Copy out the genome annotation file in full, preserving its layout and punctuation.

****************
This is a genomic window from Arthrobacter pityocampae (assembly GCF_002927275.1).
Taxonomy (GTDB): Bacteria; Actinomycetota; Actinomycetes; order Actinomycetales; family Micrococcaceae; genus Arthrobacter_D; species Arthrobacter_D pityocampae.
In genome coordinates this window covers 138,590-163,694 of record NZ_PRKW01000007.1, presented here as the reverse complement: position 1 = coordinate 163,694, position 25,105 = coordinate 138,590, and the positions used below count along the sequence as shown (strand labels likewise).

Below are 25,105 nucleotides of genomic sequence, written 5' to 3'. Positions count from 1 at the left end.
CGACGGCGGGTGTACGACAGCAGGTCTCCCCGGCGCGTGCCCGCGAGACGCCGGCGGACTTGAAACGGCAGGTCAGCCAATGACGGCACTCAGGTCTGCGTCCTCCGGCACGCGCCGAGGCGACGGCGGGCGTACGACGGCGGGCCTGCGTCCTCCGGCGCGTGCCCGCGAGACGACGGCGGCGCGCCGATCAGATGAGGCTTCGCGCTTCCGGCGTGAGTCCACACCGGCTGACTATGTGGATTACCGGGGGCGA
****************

This is a genomic window from Arthrobacter pityocampae (assembly GCF_002927275.1).
Taxonomy (GTDB): Bacteria; Actinomycetota; Actinomycetes; order Actinomycetales; family Micrococcaceae; genus Arthrobacter_D; species Arthrobacter_D pityocampae.
In genome coordinates this window covers 138,590-163,694 of record NZ_PRKW01000007.1, presented here as the reverse complement: position 1 = coordinate 163,694, position 25,105 = coordinate 138,590, and the positions used below count along the sequence as shown (strand labels likewise).

Below are 25,105 nucleotides of genomic sequence, written 5' to 3'. Positions count from 1 at the left end.
CGACGGCGGGTGTACGACAGCAGGTCTCCCCGGCGCGTGCCCGCGAGACGCCGGCGGACTTGAAACGGCAGGTCAGCCAATGACGGCACTCAGGTCTGCGTCCTCCGGCACGCGCCGAGGCGACGGCGGGCGTACGACGGCGGGCCTGCGTCCTCCGGCGCGTGCCCGCGAGACGACGGCGGCGCGCCGATCAGATGAGGCTTCGCGCTTCCGGCGTGAGTCCACACCGGCTGACTATGTGGATTACCGGGGGCGA